WASHINGTON (AP) -- Some European airports reopened Tuesday, but others are still closed and airlines still can't tell when flight schedules will return to normal. Scientists are concerned that an eruption of the Icelandic volcano Eyjafjallajokull, that has grounded planes since last Thursday, will trigger an even bigger eruption of a nearby volcano, Katla. Katla last erupted in 1918, and historically the two volcanos have erupted together.
About 80 flights between the U.S. and Europe were canceled, Thursday as dozens of European airports closed due to clouds of ash from the eruption. Since then about 95,000 flights have been cancelled.
Most of the canceled U.S. flights were to and from Britain, said David Castelveter, a spokesman for the Air Transportation Association, which represents most major U.S. carriers. Some airlines were also canceling flights scheduled for Friday, he said.
Federal Aviation Administration spokeswoman Laura Brown said the agency was working with airlines to reroute flights from the U.S. to Europe around the cloud where possible. Some flights were also returned to the U.S. last night.
Airports in Britain, Ireland and Nordic countries have been closed because ash from the volcano that erupted Wednesday makes flying too dangerous. France said it was closing 23 airports, including Paris airports.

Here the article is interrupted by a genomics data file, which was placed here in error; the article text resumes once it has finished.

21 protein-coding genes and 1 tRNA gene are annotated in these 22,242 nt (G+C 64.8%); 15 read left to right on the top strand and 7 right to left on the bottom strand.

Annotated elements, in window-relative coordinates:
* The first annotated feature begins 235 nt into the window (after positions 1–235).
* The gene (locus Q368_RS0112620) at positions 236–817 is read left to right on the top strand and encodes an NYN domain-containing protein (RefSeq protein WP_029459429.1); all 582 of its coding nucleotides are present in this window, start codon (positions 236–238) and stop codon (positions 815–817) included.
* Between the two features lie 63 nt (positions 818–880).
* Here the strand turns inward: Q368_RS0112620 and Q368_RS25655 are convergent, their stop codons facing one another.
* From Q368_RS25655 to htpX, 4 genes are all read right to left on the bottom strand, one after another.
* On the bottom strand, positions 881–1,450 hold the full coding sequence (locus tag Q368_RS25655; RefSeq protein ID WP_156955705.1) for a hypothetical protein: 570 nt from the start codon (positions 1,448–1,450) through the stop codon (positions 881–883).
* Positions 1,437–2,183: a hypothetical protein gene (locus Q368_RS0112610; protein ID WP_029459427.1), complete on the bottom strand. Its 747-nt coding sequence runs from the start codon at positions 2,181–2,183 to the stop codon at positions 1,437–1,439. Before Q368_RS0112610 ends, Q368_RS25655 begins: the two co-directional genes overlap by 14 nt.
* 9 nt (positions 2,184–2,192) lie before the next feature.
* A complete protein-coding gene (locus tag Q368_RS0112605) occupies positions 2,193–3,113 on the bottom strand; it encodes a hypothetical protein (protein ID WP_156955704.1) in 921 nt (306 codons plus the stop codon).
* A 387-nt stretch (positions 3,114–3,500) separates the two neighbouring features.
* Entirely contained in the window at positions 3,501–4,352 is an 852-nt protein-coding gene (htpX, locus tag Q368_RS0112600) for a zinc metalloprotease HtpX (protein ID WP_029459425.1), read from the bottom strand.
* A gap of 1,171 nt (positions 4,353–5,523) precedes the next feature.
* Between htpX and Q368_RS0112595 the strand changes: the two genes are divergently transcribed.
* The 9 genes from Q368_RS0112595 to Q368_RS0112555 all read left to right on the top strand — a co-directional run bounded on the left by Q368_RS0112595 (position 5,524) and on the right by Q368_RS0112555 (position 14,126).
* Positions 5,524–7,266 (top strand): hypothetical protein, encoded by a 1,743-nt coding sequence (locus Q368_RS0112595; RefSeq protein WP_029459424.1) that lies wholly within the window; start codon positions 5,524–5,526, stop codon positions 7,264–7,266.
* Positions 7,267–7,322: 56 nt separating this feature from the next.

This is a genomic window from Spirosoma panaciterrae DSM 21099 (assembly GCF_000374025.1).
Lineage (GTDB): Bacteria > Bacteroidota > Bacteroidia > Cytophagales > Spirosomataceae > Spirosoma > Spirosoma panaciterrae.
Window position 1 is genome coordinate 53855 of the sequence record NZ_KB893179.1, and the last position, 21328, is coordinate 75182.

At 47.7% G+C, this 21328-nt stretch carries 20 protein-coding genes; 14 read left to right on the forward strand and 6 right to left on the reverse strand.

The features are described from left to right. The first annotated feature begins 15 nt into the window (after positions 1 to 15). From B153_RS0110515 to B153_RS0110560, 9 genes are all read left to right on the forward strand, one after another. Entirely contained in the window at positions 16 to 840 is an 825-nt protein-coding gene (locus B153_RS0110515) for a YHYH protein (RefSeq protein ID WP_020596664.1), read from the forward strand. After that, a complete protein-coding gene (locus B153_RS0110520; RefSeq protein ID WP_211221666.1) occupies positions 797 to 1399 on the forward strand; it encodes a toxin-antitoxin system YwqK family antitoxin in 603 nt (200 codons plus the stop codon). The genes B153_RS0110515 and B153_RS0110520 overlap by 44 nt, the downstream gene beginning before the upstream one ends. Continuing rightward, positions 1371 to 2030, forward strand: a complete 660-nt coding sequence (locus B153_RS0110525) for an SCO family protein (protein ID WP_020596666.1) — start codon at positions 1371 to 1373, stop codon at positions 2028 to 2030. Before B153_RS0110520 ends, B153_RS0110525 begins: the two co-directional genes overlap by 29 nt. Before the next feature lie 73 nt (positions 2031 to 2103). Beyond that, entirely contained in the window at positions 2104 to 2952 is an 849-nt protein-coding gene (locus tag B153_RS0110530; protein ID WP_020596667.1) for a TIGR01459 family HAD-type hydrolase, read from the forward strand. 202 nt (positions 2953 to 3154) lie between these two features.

But flights to other destinations are also affected. Brown said the route for most flights from the East Coast to Europe crosses the North Atlantic near the ash cloud. Brown said the FAA and airlines are working to reroute some flights.
A spokesman for the Port Authority of New York and New Jersey, which operates New York's three metro area airports, would not comment on flights and the impact of the air space closure on individual airlines.
The route between New York and London is the second busiest in the world, behind the route between Hong Kong and Taiwan.
Tyrone Lowery, the front desk supervisor at the 360-room International JFK Airport Hotel in New York, said over 150 guests had been affected by the flight cancellations.
"So far they're taking it," he said. "Some of them are disappointed."
He said most had booked one-night stays.
British Airways spokesman John Lampl said the airline had several flights out of the U.S. bound for Heathrow that were returned to their departure cities or forced to land elsewhere when London airports were closed. That includes flights from Chicago, San Francisco, Denver, Las Vegas and New York. Some passengers were being put up in hotels.
Some flights made it out of the U.S. late last night, but more were being canceled Thursday morning.
"This will domino into every airline," Lampl said. "Everybody's in the same boat."
American Airlines canceled 21 flights that were scheduled to arrive at or depart from London after U.K. authorities closed the airspace, said airline spokesman Tim Smith. He said American was able to make six takeoffs and nine arrivals at Heathrow before the shutdown.
Smith said American flights to other points in Europe were not affected as of Thursday morning, Central time. He said passengers on the canceled U.K. flights were booked on later trips or given a refund.
At the British Airways Terminal at John F. Kennedy International Airport, William Phelps and family told a local radio station that they had decided to stay longer in New York after their flight to London's Heathrow Airport was canceled.
"It's the simplest thing for us," he said. As for his children, he said they were fine with the change in plans. "They love New York, so that's OK."
Volcanic eruptions rarely interrupt commercial air travel, but some large ash clouds high in the atmosphere have the potential to stall or shut down jet engines.